Sing with the Heart of a Bear: Fusions of Native and American Poetry, 1890-1999
Examining contemporary poetry by way of ethnicity and gender, Kenneth Lincoln tracks the Renaissance invention of the Wild Man and the recurrent Adamic myth of the lost Garden. He discusses the first anthology of American Indian verse, The Path on the Rainbow (1918), which opened Jorge Luis Borges' university surveys of American literature, to thirty-five contemporary Indian poets who speak to, with, and against American mainstream bards. From Whitman's free verse, through the Greenwich Village Renaissance (sandwiched between the world wars) and the post-apocalyptic Beat incantations, to transglobal questions of tribe and verse at the century's close, Lincoln shows where we mine the mother lode of New World voices, what distinguishes American verse, which tales our poets sing and what inflections we hear in the rhythms, pitches, and parsings of native lines.
Lincoln presents the Lakota concept of "singing with the heart of a bear" as poetry which moves through an artist. He argues for a fusion of estranged cultures, tribal and émigré, margin and mainstream, in detailing the ethnopoetics of Native American translation and the growing modernist concern for a "native" sense of the "makings" of American verse. This fascinating work represents a major new effort in understanding American and Native American literature, spirituality, and culture.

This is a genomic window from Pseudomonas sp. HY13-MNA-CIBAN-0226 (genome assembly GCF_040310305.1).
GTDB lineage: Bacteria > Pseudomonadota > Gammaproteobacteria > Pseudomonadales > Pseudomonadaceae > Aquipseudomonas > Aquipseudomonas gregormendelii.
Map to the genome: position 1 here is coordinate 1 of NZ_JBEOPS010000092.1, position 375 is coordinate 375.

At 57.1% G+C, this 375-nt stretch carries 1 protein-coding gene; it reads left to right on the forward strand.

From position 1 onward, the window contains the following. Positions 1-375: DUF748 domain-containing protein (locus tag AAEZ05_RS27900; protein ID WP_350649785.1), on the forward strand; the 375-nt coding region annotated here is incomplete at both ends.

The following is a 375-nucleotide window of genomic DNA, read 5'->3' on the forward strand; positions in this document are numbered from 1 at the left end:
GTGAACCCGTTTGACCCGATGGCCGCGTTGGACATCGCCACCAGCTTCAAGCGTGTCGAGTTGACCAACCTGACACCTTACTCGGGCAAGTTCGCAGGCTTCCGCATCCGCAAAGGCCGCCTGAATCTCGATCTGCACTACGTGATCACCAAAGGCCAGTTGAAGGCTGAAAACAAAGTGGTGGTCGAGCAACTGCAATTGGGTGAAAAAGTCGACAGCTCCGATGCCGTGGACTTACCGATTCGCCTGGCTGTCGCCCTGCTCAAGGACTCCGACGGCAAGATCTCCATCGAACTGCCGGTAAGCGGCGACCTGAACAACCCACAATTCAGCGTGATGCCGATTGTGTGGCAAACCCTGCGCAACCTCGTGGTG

What people are saying - Write a review
We haven't found any reviews in the usual places.
Other editions - View all
Adam aesthetics Alexie American Indian American poetry American Rhythm animals artist bear beauty Berryman blackbird blood bones cadence Carolyn Forche century chant Coyote Crow cultural D. H. Lawrence dance dark death dream earth Emily Dickinson English Ezra Pound father Forche Harjo heart Hughes human iambic imagination Joy Harjo Kiowa Lakota land landscape language Linda Hogan lines listen literary literature living lyric Mary Austin modern modernist Momaday's mother Native American native poetics natural Navajo night Plath poem poet poet's Pound primitive rhymes Roethke roots savage says Scott Momaday sense shadow shamanic Sharon Olds Sherman Alexie singing Sioux Sitting Bull song speak spirits Stevens Stevens's stories syllables TallMountain Tapahonso things tongues tradition translated tribal tribes trochees verse vision voice Wallace Stevens Welch wild William Carlos Williams Williams wind winter woman women words writing wrote Yeats
Page xxiii - And unto Adam he said, Because thou hast hearkened unto the voice of thy wife, and hast eaten of the tree, of which I commanded thee, saying, Thou shalt not eat of it: cursed is the ground for thy sake; in sorrow shalt thou eat of it all the days of thy life; thorns also and thistles shall it bring forth to thee; and thou shalt eat the herb of the field.